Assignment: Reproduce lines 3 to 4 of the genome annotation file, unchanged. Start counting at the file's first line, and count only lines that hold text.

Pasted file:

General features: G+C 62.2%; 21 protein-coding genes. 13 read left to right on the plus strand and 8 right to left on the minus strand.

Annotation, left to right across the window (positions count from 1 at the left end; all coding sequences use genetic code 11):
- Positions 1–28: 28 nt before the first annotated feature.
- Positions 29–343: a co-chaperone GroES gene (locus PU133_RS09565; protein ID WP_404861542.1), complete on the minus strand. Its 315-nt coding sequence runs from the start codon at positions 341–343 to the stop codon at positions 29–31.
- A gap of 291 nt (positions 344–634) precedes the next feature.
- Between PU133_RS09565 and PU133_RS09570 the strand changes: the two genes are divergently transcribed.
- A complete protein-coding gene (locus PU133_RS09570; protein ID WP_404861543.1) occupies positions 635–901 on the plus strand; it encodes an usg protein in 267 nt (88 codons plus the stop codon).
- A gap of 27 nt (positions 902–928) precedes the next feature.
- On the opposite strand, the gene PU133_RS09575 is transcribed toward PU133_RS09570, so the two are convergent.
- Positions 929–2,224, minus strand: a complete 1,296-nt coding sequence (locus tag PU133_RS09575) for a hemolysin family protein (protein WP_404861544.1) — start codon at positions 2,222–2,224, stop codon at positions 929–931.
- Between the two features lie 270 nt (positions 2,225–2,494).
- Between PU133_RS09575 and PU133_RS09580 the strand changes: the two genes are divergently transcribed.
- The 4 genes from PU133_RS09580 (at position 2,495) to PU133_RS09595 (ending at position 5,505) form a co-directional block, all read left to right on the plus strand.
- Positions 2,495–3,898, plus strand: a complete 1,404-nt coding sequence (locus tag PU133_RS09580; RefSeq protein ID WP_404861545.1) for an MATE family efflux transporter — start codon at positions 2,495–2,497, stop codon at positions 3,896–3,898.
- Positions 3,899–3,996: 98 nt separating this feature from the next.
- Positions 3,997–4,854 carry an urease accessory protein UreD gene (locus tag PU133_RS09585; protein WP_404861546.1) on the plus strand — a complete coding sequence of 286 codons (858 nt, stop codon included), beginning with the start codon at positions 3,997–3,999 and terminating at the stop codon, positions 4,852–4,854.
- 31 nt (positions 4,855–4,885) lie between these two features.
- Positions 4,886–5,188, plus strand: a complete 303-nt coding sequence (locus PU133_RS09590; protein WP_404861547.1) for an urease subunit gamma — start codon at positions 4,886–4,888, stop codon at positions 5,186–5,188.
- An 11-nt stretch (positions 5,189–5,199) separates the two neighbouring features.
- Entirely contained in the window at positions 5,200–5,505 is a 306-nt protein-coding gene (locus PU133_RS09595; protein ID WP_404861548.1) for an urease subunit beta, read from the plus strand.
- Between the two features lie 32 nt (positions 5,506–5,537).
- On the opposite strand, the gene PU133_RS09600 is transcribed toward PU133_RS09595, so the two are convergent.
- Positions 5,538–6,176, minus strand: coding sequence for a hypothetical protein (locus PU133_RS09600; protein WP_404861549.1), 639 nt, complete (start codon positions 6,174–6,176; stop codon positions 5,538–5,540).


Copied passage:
- Positions 1–28: 28 nt before the first annotated feature.
- Positions 29–343: a co-chaperone GroES gene (locus PU133_RS09565; protein ID WP_404861542.1), complete on the minus strand. Its 315-nt coding sequence runs from the start codon at positions 341–343 to the stop codon at positions 29–31.